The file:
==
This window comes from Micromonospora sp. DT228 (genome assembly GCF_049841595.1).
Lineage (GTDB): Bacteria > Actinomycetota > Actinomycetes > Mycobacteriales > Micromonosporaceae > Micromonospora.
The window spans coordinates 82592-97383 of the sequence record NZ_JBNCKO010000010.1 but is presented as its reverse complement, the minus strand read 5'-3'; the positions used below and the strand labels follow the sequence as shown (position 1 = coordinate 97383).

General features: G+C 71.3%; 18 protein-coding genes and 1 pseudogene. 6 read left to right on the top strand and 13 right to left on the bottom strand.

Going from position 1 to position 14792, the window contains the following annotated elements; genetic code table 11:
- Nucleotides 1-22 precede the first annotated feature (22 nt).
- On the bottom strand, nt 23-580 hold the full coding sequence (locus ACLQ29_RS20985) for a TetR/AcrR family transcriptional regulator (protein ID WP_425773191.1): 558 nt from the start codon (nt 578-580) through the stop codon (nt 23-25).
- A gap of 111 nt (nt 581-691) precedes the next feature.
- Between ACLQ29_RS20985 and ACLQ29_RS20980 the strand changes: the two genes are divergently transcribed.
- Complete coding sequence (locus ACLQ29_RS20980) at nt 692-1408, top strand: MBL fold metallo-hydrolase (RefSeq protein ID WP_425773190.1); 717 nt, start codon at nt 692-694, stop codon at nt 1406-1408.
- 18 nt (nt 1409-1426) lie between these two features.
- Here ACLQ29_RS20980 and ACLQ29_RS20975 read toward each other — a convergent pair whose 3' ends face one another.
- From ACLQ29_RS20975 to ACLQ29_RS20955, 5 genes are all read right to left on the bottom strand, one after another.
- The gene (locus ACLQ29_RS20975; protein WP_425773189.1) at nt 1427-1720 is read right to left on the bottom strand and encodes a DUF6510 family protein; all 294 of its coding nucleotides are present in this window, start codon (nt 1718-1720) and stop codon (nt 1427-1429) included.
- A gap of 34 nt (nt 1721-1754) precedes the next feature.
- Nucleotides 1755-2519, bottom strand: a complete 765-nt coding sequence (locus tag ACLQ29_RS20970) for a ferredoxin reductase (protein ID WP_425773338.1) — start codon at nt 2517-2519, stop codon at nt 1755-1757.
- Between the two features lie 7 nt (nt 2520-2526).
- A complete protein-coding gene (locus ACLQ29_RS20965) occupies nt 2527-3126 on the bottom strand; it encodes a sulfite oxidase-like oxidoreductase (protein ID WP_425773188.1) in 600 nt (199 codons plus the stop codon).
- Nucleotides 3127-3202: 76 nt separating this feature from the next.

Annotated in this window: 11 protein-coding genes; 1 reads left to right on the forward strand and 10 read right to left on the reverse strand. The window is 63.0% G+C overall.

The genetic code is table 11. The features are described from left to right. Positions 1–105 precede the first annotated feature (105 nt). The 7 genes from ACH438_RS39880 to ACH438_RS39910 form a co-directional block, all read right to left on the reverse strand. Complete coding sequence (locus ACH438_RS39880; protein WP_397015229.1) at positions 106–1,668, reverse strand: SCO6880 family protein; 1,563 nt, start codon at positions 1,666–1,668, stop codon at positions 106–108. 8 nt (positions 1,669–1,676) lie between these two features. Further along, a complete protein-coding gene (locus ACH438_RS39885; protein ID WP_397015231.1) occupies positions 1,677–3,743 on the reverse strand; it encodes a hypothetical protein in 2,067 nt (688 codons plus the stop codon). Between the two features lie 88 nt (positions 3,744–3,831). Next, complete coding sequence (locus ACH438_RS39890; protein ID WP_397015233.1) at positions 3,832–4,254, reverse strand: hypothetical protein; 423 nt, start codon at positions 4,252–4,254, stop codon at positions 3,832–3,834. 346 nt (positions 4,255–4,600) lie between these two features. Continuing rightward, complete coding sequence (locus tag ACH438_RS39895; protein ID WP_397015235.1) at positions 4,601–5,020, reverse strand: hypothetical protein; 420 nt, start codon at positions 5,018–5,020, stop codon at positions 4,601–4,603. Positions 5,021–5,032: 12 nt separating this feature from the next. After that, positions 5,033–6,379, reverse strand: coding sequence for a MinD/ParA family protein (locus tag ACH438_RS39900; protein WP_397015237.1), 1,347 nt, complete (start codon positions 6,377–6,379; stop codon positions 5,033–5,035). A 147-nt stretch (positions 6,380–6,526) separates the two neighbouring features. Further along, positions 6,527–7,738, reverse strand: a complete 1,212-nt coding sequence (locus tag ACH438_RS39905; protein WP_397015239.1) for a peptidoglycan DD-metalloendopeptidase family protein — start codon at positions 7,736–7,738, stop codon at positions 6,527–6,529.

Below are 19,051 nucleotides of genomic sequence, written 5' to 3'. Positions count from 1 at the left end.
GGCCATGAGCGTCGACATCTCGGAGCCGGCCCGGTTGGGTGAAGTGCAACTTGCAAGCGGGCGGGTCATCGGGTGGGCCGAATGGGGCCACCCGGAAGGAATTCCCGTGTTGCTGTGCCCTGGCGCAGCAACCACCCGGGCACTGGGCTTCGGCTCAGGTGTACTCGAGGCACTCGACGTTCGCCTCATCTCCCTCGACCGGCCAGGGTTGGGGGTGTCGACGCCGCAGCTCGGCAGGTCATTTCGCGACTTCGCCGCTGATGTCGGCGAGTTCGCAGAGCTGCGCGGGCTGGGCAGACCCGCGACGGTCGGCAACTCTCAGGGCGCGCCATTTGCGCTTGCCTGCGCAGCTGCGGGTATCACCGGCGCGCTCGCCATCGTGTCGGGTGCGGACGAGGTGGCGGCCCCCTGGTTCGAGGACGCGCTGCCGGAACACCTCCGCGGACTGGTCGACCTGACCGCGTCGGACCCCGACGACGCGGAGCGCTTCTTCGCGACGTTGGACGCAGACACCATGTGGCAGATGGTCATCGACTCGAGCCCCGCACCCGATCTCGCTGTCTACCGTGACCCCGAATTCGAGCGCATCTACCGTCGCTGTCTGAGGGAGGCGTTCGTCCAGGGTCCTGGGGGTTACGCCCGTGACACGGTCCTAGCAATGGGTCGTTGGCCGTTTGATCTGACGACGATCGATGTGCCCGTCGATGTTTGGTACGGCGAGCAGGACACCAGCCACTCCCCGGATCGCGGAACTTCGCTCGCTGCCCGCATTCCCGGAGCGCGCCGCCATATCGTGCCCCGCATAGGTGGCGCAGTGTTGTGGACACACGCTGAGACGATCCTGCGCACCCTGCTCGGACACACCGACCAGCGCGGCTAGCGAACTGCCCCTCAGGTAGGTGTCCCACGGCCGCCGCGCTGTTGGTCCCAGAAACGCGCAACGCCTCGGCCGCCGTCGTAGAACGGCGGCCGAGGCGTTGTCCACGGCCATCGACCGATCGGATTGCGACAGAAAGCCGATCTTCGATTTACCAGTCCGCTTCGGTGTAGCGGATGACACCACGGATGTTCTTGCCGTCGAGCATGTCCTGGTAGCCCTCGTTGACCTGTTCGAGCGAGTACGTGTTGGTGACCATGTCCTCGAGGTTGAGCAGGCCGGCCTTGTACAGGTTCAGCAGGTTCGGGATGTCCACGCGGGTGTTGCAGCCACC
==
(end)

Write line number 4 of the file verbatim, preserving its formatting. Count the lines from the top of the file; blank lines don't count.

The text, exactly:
General features: G+C 71.3%; 18 protein-coding genes and 1 pseudogene. 6 read left to right on the top strand and 13 right to left on the bottom strand.